Oh, Broccoli Romanesco, how I love you. You're delicious and creepy and weird, like an alien vegetable. I know you are misunderstood, but that's only to people who are put off by your freakish appearance and won't take a chance. I, however, understand you completely, and appreciate you to boot. Now jump into this pot of boiling water.
How about you, dear reader? Are you the type that is startled by a vegetable with bizarre, pointed, conical spheres jutting out of it? Be brave, and take my word for it, there is an ample reward waiting. Cavolo broccolo romanesco, as it is officially known in Italian, is surprisingly sweet and mild when cooked tender, more like its close cousin the cauliflower but with a denser texture that holds up well to different cooking methods.
The chill of the autumn market brings broccoli romanesco front and center, both here in New York as well as in its native Rome. A native of Lazio, this vegetable has a noble past, dating back to the days of Julius Caesar. As an occasional Roman resident, broccoli romanesco is that perennial favorite that arrives to brighten my mood when trattoria tables move indoors with the chilly weather. Along with puntarella and fresh oranges, it is one of the few things that makes Rome's rainy season bearable.
Some suggestions for how to cook broccoli romanesco, after the jump.
Cooking it as a Vegetable Dish
Broccoli romanesco is both economical and versatile. The heads are deceptive in size—start separating the florets and it never seems to end, which allows for a bit of experimenting with each purchase. The most basic—and sublime—way to enjoy it is steamed or boiled with a squeeze of fresh lemon and a generous splash of olive oil. The firm, compact nature of the florets make it a natural addition to a verdure fritto misto (mixed fried vegetables), and if you want get your fancy on, try broccoli romanesco with brown butter and crispy shallots.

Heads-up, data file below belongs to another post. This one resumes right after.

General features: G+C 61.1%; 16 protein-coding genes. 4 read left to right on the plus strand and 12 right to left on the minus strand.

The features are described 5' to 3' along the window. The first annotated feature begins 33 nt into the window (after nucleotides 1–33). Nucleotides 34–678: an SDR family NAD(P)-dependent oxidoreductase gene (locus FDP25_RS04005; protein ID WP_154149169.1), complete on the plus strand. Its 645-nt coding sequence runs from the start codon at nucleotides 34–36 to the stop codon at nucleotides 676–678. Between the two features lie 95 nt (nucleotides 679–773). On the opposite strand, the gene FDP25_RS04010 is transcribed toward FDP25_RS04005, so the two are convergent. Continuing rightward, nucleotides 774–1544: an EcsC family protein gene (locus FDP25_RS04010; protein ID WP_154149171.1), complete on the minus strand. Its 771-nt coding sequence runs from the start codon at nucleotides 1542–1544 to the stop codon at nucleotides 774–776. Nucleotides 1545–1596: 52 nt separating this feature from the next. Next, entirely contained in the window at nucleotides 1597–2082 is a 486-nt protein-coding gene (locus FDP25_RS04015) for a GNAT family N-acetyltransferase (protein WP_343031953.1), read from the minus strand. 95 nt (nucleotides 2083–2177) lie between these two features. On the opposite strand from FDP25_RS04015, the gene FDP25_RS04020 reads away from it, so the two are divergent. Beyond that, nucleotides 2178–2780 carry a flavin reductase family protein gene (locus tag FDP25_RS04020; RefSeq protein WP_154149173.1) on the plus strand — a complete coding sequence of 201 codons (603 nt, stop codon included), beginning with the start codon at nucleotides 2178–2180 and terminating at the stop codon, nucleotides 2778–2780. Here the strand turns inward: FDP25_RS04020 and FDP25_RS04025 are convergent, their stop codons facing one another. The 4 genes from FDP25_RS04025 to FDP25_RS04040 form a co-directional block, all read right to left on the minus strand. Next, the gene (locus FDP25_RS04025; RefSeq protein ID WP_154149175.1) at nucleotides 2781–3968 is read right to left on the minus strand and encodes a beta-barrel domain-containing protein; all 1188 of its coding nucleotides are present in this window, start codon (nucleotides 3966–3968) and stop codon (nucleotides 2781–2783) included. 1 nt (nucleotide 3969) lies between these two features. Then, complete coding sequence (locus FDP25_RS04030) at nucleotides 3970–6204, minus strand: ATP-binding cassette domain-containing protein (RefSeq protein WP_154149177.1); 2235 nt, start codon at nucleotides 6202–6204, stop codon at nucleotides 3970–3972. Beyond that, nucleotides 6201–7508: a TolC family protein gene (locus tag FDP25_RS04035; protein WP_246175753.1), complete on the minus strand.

Pairing it with Pasta
Like other forms of broccoli and cabbage, the noble romanesco pairs perfectly with pasta. I like to use the smaller florets for that purpose and use a diminutive pasta shape like ditalini—little tubes, or mezze rigatoni. My simple method for pasta with broccoli romanesco can be adapted to include other ingredients, but in its most basic format, garlic, olive oil and bit of peperoncino is really all you need.
Blanch the florets in plenty of boiling, salted water until they just turn tender, and shock them in an ice bath to stop the cooking. Sauté sliced garlic and a bit of crushed red pepper flakes in olive oil. You can add a little tomato paste to the pan for an extra layer of flavor. Add the broccoli romanesco florets and sauté briefly, make sure the florets are well coated with olive oil, then toss everything with the al dente pasta and a splash of the pasta cooking water. Grate over plenty of Pecorino Romano off the heat. It isn't often that something so weird looking becomes something so delicious.
About the author: Gina DePalma is the pastry chef at Mario Batali's Babbo restaurant in New York City and the author of Dolce Italiano: Desserts from the Babbo Kitchen. After a stint in Rome, she's back in the States, channeling her inner Italian spirit via recipes and intel on delicious Italian eats.